For as long I can remember, I was attracted to Western culture. I was infatuated with the idea of the American Dream.
From watching Desperate Housewives religiously to listening to Britney Spears as a kid, I was so convinced that the color of my skin was the greatest obstacle on the pathway to my dream: to be a star.
As a result, I harbored such self hatred and shame growing up.
I hated the way I looked. And on top of that. I was terrified to confront my own sexuality.
These suppressed feelings were only aggravated having grown up in two conservative countries, Peru and Taiwan.
I moved to Peru when I was 15, believing that I would find freedom to express myself there. I was both right and wrong. During the four-year-stay, I honed my craft as a singer, songwriter and performer, taking part in various music ensembles in school.
On the other hand, the times I have been called Chino or Maricon (a gay slur) in my teenage years were countless.
The way these words were associated with such stereotypical/negative behaviors and connotations pushed me further into the closet.
I was so ashamed and scared of what would happen if my family or the kids at school found out about the real me. So I played the role.
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‘I tried to be macho, and erased parts of me that yearned to be free’
Years later, I ended up in the Taiwanese army due to my obligatory training.
I had dreaded the moment. I wanted to be tough when the inevitable came.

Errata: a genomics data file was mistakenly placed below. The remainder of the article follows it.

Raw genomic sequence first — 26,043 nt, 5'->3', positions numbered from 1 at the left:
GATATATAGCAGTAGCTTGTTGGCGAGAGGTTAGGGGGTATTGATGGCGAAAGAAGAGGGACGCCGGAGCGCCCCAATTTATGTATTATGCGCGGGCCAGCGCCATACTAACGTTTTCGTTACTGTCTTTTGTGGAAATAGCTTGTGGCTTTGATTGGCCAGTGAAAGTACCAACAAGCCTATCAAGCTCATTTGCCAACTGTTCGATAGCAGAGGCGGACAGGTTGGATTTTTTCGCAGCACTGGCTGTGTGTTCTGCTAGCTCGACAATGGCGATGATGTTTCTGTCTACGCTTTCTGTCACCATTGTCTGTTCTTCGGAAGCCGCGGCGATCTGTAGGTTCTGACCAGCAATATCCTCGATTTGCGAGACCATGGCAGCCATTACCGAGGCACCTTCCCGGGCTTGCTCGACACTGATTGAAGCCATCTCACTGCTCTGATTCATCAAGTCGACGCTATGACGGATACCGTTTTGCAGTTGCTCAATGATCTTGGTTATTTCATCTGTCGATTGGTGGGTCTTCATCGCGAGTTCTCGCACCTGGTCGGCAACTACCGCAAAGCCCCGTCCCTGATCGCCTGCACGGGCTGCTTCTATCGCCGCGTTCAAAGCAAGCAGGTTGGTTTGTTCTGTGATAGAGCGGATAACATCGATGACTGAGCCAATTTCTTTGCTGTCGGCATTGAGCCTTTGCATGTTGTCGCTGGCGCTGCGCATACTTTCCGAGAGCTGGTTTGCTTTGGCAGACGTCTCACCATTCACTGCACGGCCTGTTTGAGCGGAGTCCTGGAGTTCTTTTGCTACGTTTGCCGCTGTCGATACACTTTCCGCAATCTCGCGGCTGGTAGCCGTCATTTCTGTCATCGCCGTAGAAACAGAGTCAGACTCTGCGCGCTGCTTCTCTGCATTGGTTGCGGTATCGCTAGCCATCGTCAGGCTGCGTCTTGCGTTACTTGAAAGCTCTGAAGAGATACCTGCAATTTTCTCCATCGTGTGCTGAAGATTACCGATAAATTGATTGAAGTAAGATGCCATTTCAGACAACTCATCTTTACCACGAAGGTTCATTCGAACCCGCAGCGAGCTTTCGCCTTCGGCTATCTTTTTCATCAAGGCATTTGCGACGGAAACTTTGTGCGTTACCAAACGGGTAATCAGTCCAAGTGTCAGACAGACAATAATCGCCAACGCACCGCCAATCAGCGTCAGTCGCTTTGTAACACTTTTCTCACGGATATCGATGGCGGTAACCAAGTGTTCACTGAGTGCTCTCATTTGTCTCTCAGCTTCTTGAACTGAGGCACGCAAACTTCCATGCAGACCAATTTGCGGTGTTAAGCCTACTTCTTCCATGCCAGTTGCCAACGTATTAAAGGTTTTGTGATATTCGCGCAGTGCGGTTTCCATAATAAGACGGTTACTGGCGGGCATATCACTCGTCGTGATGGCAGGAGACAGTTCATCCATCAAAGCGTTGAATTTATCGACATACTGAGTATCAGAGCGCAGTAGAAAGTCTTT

At this point of my life, I was 21 and recently completed my degree at NYU.
Even though I had lived in New York City for three years, I was still not confident enough to be who I was: a queer person of color artist.
I felt defeated, lonely and hopeless. I was still pretending to be someone I was not to my parents whenever I was back in Taiwan. And I was still writing songs that didn’t quite ring true because I was afraid to tell my real stories.
I was still fixated on my American Dream and how having white skin, blue eyes and blonde hair was the only way to make it in the industry.
As I laid in my bunker bed with another 86 cadets during the first few nights in camp, I felt a looming sense of disappointment but also a new-found determination. I did not want to waste any more time.
‘I wanted to sing, to perform, be free’
The rest of my military days went by quickly.
There was blood, sweat and tears. But the experience was truly humbling.
I stayed quiet most of the time, obeying orders and getting into the rhythm of things with no complaints.
Having no access to technology also provided me space and time to dwell on what’s important. And the answer has been the same all along. Music.
With that revelation, I returned to NYC. I began working rigorously on my music.
Strangely enough, the writing came much more easily and naturally.
The words poured out as I detailed my stories on the piano. These are stories that could be universal but also specific to my heritage and sexuality. And if my art can reach any QPOC struggling in this white-dominant world, it will be worth it.
‘I am taking a stand’
What ensued was the release of my first EP Loveless and my first music video for one of the tracks, Undercover.
The song speaks about falling in love with your straight best friend. And in order to keep the friendship alive, you bury your own sexuality and the desire for this person in the ground.
In a larger sense, I wanted to highlight how often members of the LGBTQ+ communities have to lead two lives. One that fits the cultural norms and expectations. And one that represents the real you.
I am so fortunate and grateful to be where I am. To be able to continue to do what I love.
If I had never connected with my own color of skin, my ethnicity and my culture, I don’t think I would ever have the courage to put myself out there and share my art with the world. Sometimes that’s where you find the support that you really need.